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In addition to the beneficial contributions of these operational improvements, the most significant progress is the work with the advocates. With the new management at the DDOE, advocates were able to begin to work with the program leadership to improve the District’s ineffective lead poisoning prevention law. Efforts to pass a new law that started in 2007 culminated in December 2008 when D.C. Council passed a smart, protective law, the Lead-Hazard Prevention and Elimination Act (2008). Furthermore, in 2010, advocates succeeded in strengthening the 2008 law with additional amendments (Lead Hazard Prevention and Elimination Amendment Act 2010).

The Lead-Hazard Prevention and Elimination Act of 2008 and the corresponding Amendment Act of 2010 completely changed the legal landscape for lead poisoning prevention in the District, establishing the conditions for an unprecedented level of protection for District residents against lead exposure, and setting an innovative model for the rest of the nation.

The new law authorizes the DDOE to check homes for lead hazards if there is reasonable belief that hazards may exist, rather than waiting for the discovery of a lead poisoned child. Landlords renting pre-1978 properties to families with young children or pregnant women must provide the tenants with a recent lead clearance report proving lead-safety prior to execution of the lease. The law gives the District the authority to locally enforce federal lead disclosure and lead-safe remodeling laws. The law also creates a presumption that paint in pre-1978 units is lead-based paint and is a presumed lead hazard if the paint is deteriorated, unless the landlord provides a lead inspection or risk assessment report showing that the paint is not lead-based. Finally, DCRA is given legal authority to enforce against such presumed lead paint hazards in the thousands of rental units the agency inspects each year.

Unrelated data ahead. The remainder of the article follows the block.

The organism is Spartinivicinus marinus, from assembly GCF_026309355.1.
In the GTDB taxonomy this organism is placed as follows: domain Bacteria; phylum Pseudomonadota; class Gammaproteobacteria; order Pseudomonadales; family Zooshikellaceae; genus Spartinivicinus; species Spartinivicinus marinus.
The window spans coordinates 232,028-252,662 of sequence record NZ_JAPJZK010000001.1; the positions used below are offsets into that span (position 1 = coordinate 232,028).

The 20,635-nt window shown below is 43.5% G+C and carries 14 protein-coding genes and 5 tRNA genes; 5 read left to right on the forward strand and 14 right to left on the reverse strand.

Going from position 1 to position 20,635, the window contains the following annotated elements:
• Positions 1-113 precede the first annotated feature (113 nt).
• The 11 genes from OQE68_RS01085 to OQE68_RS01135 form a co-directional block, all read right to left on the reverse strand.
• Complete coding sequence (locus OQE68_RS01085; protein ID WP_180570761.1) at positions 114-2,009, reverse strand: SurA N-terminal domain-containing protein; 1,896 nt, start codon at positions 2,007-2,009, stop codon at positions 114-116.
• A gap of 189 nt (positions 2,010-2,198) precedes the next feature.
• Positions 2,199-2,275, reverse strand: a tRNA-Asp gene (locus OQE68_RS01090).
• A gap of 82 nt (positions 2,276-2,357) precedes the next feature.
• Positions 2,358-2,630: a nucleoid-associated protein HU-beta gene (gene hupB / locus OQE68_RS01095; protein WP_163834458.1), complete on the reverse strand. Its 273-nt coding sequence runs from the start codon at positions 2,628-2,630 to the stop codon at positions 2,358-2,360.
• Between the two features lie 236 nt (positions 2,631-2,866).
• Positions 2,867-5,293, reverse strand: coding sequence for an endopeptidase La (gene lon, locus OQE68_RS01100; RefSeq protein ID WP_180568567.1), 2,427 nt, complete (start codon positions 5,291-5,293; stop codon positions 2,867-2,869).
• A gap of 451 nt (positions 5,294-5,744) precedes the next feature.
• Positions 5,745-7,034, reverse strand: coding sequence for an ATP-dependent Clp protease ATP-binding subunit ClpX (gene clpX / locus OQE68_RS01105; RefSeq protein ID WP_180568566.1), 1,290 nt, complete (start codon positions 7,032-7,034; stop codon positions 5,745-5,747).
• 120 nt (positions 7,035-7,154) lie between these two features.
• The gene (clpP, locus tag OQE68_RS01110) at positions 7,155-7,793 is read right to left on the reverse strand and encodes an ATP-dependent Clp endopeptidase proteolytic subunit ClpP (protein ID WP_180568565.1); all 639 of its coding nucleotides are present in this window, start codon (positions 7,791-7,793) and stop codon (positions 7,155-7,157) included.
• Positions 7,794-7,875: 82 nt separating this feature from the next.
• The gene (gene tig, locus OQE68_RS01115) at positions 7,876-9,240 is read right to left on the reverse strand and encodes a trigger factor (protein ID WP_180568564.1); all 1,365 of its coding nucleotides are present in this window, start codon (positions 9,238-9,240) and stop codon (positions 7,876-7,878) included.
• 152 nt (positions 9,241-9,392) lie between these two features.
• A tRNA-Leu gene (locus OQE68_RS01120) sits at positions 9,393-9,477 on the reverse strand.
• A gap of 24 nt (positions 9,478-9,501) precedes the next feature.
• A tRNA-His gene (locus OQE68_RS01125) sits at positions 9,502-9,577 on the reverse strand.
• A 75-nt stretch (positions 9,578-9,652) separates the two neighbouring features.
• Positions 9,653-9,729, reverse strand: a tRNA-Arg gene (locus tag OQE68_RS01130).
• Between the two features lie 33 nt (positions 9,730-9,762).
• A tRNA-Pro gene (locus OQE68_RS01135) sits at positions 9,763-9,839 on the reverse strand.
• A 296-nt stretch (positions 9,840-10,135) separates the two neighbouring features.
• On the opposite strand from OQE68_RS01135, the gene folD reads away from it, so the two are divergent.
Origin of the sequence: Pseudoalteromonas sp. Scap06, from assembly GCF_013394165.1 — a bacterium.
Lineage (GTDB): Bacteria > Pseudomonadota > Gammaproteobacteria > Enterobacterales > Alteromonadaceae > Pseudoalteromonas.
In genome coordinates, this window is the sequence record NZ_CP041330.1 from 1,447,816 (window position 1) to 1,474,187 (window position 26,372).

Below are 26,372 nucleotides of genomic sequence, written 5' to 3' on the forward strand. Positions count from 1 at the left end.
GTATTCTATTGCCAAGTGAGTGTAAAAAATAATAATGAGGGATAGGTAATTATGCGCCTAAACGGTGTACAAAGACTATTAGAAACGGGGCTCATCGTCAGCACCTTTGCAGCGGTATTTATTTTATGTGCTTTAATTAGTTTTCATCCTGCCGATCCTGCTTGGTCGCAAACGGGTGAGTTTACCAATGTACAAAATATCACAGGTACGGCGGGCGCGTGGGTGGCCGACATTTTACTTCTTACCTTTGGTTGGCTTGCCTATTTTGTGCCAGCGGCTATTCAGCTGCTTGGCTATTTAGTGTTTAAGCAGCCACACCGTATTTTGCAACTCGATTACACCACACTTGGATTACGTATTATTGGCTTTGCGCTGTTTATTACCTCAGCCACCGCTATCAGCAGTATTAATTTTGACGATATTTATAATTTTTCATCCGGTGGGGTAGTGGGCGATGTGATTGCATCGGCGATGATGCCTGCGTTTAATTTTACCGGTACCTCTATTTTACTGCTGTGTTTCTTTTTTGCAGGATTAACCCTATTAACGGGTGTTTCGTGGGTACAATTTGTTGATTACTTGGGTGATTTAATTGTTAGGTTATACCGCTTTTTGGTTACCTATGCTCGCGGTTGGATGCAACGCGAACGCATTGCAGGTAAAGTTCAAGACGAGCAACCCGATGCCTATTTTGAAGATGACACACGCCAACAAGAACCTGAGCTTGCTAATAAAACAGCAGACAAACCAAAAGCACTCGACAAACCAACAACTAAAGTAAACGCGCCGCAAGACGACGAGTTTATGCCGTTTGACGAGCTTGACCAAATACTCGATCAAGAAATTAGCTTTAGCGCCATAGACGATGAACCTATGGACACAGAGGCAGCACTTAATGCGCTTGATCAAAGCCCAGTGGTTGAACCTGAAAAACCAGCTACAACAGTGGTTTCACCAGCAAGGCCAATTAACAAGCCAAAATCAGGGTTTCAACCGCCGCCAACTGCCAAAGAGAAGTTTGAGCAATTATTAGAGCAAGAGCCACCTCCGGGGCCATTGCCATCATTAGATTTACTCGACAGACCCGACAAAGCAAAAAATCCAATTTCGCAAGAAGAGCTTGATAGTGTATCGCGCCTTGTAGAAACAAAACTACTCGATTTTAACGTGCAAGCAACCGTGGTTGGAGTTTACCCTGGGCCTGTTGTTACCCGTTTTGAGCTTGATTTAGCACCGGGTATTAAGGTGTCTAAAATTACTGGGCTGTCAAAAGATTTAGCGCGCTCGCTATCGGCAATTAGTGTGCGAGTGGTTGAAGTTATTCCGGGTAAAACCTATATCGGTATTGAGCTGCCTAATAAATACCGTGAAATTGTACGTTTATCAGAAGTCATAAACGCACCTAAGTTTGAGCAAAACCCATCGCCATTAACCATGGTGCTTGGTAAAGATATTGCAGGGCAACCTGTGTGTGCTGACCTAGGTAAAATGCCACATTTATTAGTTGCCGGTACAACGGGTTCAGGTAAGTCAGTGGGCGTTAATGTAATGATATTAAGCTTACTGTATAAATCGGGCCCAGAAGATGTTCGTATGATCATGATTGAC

Thus, as government agencies and public officials increase their attention to comprehensively address in-home hazards, the D.C. model of prevention, inter-agency cooperation and well-coordinated efforts with advocates after decades of inefficiency and only bad press, serves as a model for efficiency and effectiveness.

For their efforts and initiative, the program and its leadership were recognized this year at a national healthy housing conference with the Lead Star Award, bestowed by the Lead and Environmental Hazards Association and the National Association of Lead and Healthy Homes Grantees.

Even though a number of challenges have arisen, including ceased cooperation from other agencies at the outset of the new administration, reductions in federal funding from the CDC and a recent repeal by the City Council of a special purpose fund for the program comprised of fees and penalties collected under the lead ordinance, with dedicated, expert staff and a committed group of community advocates, there is every reason to believe progress will continue, and D.C.’s lead and healthy housing program will continue to set the standard for other cities and states.

Angela Wyan is the Director for Lead Safe DC, a local lead poisoning prevention program that combines a broad family education initiative and a grassroots public policy task force with the goal of ridding the nation’s capital of childhood lead poisoning. Ralph Scott is Policy Support and Outreach Coordinator at Parents for Nontoxic Alternatives. He has worked on housing issues since 1979, and since 1985 has advocated for practical, effective policies to address lead poisoning at the local, state and national levels.

References

References

Nakamura, D. (2004, January 31). Water in D.C. Exceeds EPA Lead Limit. Washington Post, Available at http://www.washingtonpost.com/ac2/wp-dyn/A64766-2004Jan30.

A Public Health Tragedy: How Flawed CDC Data and Faulty Assumptions Endangered Children’s Health in the Nation’s Capitol. (2010, May 20). Report by the Majority Staff of the Subcommittee on Investigations and Oversight of the Committee on Science and Technology, US House of Representatives to Subcommittee Chairman Brad Miller. Available at http://www.dcwatch.com/wasa/100520.pdf.

Lead-Hazard Prevention and Elimination Act of 2008, District of Columbia Official Code. Available at http://www.dccouncil.washington.dc.us/images/00001/20090108172125.pdf.

Lead Hazard Prevention and Elimination Amendment Act of 2010, District of Columbia Official Code. Available at http://www.dccouncil.washington.dc.us/images/00001/20110111123047.pdf.
 

Issue 8 | Nominated Innovations